There is bipartisan agreement in Washington, D.C.
Our nation’s leaders — at least some of them — know the nation is growing increasingly weary of the upcoming “fiscal cliff” and the stalled negotiations to avoid the hundreds of billions of dollars in tax increases and spending cuts scheduled to take place the first of the year.
“Nobody wants to go over this fiscal cliff. It will damage our economy. It will hurt every taxpayer. It will be the largest tax increase in history, affect everybody,” Representative Ileana Ros-Lehtinen, R-Fla., said on CNN on Wednesday. “And anyone who’s watching who thinks, ‘Oh, this isn’t going to impact me,’ you will find out that it will.”
Sen. Joe Lieberman, a Connecticut independent and the 2000 Democratic vice presidential candidate, said, “If we allow that to happen, it will be the most colossal consequential act of congressional irresponsibility in a long time, maybe ever in American history, because of the impact it’ll have on almost every American.”
Democratic Sen. Kent Conrad of North Dakota, chairman of the Senate Budget Committee, called on all 435 members in the House, 100 senators and President Barack Obama to show leadership.
“And you know what is happening?” Conrad added. “What is happening is the same old tired blame game. He said/she said. I think the American people are tired of it. What they want to hear is, ‘What is the solution?’”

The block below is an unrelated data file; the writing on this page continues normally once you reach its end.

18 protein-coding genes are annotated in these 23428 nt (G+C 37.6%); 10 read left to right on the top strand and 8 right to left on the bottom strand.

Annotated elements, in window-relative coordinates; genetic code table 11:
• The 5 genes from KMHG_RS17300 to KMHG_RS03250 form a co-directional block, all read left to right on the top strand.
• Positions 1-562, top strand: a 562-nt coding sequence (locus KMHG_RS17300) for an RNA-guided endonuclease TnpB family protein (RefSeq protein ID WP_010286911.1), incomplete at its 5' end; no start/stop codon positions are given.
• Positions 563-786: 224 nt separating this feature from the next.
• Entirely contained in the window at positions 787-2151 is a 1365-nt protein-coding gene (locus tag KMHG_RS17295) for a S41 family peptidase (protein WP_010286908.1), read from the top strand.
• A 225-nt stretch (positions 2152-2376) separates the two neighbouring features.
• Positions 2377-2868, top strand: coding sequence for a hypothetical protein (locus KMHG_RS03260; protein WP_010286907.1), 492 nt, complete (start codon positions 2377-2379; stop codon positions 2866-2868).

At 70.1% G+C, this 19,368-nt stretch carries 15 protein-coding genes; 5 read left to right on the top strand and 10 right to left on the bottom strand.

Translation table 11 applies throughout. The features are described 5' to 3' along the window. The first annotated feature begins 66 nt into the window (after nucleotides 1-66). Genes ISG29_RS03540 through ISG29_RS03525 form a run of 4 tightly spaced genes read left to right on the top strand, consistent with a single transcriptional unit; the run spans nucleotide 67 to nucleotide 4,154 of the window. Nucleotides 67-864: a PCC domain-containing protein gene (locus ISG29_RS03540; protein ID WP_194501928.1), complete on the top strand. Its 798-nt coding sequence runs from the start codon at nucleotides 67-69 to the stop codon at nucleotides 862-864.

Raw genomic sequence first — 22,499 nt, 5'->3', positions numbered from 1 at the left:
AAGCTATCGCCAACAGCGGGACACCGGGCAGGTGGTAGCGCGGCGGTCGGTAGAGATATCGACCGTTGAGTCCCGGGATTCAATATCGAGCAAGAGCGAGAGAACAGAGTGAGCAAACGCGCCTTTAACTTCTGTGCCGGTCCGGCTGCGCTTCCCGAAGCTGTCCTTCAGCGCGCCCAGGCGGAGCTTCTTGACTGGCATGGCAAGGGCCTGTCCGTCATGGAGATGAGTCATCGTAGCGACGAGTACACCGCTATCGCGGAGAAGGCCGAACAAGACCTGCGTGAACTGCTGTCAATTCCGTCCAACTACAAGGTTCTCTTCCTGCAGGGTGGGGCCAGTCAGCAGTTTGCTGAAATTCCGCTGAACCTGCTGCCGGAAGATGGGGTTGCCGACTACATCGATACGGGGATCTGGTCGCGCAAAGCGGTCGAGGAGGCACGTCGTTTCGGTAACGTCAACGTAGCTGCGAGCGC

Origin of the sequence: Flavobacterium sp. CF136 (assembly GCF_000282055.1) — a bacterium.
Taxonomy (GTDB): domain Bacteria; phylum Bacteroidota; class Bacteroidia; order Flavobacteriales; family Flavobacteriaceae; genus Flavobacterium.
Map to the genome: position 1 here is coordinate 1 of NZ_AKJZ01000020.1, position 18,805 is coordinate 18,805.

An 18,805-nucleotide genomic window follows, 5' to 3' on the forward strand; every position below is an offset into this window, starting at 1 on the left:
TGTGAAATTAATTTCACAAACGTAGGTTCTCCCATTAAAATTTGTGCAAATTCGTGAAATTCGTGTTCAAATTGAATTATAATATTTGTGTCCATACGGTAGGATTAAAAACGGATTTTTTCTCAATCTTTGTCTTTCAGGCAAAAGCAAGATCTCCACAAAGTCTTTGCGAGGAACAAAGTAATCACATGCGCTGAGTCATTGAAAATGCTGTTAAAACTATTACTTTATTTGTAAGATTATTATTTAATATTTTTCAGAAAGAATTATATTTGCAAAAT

Making the battle all the more difficult to understand is that, as The Associated Press reported last week, Democratic and Republican leadership is not that far apart.
Obama wants to raise taxes by about $20 billion a year more than Speaker of the House John Boehner, R-Ohio. The two men differ over spending cuts by roughly the same amount.
In comparison, the federal government expects to collect about $2.6 trillion and spend approximately $3.6 trillion in 2013, as part of a U.S. economy that is well over $15 trillion.
In their talks last week that were initially labeled promising, Obama proposed raising taxes by $1.2 trillion over the coming decade by boosting the current top 35 percent rate to 39.6 percent for income over $400,000, plus other increases on the highest-earning Americans. In the campaign, Obama called for an end to the George W. Bush-era tax cuts for individuals making more than $200,000 or families making more than $250,000.
He also says he’s offered about $1.2 trillion in spending cuts over 10 years, including slowing the growth of benefits from Social Security and other programs. His proposed spending cuts also include $400 billion in savings from Medicare and Medicaid, the health care programs for the elderly and poor whose defense Democrats consider precious priorities.
Boehner has offered about $1 trillion in tax increases and roughly the same amount in spending savings.
Just as Obama has Democrats opposed to his proposed spending cuts, Boehner has Republicans who will not go along with tax increases for anyone — reportedly about 40 members. The speaker abruptly canceled a House vote last Thursday night on his so-called Plan B, a measure that would have prevented looming tax increases on everyone but people earning more than $1 million annually.
Without action, though, taxes are going up across the board — not simply on amounts earned over $200,000, $250,000, $400,000 or $1 million.
Despite all the rhetoric, tax increases, spending cuts or reductions in the rates of growth aren’t going to solve the nation’s financial difficulties. That will only come through solid, sustained growth, which will never occur with these games of “chicken” in Washington. In fact, experts predict that another recession is a strong possibility if an agreement is not reached.